Director: Hirokazu Kore-eda
Writer: Hirokazu Kore-eda
Cinematographer: Yutaka Yamasaki
Starring: Hiroshi Abe, Yui Natsukawa, You, Kazuya Takahashi
Studio/Runtime: Criterion/114 mins.
In every sense of the word except one, Hirokazu Kore-eda’s Still Walking is a classic. The film elegantly covers the one-day reunion of the Yokoyama family on the 15th anniversary of the death of the family’s oldest son. As is the tradition in this sort of picture, the reunion is bittersweet, with everyone attempting to play the affectionate roles they’re supposed to, while being unable to get past the anger and difficulties of the past. It’s a story of small words and gestures that mean a lot, told in a simple way that’s specific to this individual family but universal in its meanings. A classic, albeit one that was first released in 2008 and has been largely ignored since then.
Much of the film’s tone comes from its style, which owes a huge debt to Yasujiro Ozu with its almost never-moving camera and frequent tatami-mat level framings. It even features “pillow shot” interludes, buttressing its scenes with unrelated moments of beauty around the city—one of Ozu’s trademarks. But while the family focus and measured pace are taken from Ozu, Kore-eda’s not just mimicking his style, and draws not only from the history of Japanese cinema (the influence of Mikio Naruse and Kenji Mizoguchi are also hard to miss) but also from other traditions as well, particularly documentaries. Still Walking is filled with overlapping dialogue and complex blocking, with characters weaving in and out of scenes both physically and verbally, making it easy to get lost in the reality of it all. There’s a special power to how Kore-eda develops the space off-screen that’s related to the way he’s more interested in what characters are unwilling or unable to say to each other than what is actually spoken.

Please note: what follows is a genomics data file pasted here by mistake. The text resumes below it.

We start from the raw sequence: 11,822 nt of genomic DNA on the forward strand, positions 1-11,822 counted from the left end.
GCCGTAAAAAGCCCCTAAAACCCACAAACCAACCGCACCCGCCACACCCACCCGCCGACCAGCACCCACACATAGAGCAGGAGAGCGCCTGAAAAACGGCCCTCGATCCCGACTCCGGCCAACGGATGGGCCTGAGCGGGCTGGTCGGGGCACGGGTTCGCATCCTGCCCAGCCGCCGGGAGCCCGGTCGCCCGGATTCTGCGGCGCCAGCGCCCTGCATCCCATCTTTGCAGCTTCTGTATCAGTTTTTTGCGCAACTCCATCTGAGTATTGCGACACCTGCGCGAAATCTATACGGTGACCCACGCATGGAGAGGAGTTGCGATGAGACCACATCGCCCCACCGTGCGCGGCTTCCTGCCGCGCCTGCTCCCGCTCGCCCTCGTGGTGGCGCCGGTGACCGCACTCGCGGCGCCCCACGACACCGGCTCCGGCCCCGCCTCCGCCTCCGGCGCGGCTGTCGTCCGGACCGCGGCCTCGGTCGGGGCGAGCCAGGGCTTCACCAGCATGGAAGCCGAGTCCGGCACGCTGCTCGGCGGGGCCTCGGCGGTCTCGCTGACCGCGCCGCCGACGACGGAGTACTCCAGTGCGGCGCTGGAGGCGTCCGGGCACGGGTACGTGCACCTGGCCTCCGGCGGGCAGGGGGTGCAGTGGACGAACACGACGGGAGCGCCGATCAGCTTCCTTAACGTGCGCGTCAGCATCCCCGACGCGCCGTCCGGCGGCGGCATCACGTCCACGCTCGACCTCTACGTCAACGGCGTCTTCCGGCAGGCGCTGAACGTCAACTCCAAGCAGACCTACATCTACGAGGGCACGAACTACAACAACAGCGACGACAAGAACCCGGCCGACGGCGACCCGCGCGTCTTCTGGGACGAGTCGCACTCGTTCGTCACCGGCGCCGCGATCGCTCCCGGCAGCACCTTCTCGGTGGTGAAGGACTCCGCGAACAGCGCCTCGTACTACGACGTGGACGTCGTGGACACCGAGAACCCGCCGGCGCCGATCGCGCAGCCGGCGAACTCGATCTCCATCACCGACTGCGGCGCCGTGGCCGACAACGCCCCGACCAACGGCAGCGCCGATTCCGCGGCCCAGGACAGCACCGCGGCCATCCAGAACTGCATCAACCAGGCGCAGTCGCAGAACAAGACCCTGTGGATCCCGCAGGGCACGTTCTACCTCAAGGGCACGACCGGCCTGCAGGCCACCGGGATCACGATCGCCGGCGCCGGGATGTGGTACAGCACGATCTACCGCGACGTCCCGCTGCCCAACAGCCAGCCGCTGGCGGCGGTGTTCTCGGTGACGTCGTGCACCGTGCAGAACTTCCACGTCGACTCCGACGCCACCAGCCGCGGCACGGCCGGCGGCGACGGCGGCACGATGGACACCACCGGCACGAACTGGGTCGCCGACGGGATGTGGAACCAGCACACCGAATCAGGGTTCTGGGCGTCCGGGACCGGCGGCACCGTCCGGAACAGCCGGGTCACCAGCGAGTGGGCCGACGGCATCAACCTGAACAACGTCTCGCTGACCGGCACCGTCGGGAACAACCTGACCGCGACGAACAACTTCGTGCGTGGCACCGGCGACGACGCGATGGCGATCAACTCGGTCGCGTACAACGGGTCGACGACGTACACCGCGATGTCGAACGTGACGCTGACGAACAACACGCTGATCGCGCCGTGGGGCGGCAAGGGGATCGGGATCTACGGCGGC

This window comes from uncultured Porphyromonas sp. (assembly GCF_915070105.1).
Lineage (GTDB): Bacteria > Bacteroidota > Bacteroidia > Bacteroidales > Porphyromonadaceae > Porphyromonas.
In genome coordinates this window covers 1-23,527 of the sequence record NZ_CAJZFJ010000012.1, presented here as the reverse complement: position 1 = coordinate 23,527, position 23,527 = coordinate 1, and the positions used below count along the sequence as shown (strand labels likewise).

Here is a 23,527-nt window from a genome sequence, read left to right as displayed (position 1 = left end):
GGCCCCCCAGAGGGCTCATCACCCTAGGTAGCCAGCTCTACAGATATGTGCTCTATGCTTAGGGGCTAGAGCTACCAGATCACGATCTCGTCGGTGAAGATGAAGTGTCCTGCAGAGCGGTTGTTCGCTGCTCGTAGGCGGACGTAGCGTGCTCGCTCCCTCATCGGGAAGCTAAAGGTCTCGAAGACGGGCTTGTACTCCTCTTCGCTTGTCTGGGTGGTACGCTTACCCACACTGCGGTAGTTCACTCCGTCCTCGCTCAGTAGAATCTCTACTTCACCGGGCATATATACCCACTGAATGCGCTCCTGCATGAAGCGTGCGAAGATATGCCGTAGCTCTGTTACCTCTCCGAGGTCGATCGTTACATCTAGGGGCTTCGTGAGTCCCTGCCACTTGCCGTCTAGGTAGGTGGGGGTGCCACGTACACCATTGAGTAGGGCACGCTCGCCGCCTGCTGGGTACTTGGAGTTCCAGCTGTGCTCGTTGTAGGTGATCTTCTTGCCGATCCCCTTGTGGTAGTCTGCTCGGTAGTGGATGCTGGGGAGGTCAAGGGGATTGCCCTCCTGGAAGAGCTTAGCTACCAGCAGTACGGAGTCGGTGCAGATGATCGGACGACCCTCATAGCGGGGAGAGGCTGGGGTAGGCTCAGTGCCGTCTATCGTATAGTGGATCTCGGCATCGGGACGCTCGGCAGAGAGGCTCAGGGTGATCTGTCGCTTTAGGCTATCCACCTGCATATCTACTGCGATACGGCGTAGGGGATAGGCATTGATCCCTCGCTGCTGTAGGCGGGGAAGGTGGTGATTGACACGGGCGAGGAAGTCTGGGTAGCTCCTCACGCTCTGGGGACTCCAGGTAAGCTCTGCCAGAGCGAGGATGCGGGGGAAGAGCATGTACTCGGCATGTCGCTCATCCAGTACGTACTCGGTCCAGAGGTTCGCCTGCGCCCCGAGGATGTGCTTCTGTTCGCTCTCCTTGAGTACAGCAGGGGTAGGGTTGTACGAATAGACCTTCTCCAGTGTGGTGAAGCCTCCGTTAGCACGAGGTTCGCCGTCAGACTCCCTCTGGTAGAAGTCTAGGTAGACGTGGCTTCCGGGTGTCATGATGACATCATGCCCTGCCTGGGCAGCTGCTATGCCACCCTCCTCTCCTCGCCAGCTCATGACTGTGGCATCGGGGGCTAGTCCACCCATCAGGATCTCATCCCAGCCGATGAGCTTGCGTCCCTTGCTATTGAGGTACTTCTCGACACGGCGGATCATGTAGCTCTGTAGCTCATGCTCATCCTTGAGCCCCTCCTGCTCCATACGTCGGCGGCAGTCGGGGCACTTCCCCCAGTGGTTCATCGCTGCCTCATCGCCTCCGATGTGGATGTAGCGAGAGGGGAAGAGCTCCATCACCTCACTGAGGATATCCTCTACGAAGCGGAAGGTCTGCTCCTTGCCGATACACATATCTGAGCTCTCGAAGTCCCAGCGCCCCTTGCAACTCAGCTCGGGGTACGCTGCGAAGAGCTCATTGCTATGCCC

What Kore-eda does with this carefully drawn world where tradition meets the contemporary is speak candidly about time and loss and what he thinks is really important in life. Death hangs over the film, and while this leads to some obvious melancholy, there’s also a sense of hope in change and the passage of time. Where Ozu’s pillow shots seemed nostalgic, Kore-eda’s are whimsical and celebratory, and lying within the film’s heavy themes and disappointing relationships is a real celebration of living life. It’s no surprise that the most passionate moments of Still Walking come when the family is eating or preparing food and discussing the ephemeral pleasures that lie in simply being human. This is no requiem dirge, and while the film shows a reverence for the deceased, it’s the characters who refuse to move on that receive Kore-eda’s heaviest criticism.
Nothing much happens in Still Walking. At the end of the day, the Yokoyama family is just the same as it was at the beginning, characters haven’t resolved their issues, and, as the film’s epilogue shows, nothing that happened on that day had any direct effect on any characters’ life. But that doesn’t matter, because the film’s not just about that one day. It instead focuses on both regrets of the past and plans for the future. It’s about what it means to be a family, with all of the joy and disappointment that comprises, and if Still Walking doesn’t say anything particularly new on the subject, at least what it does say is said profoundly well.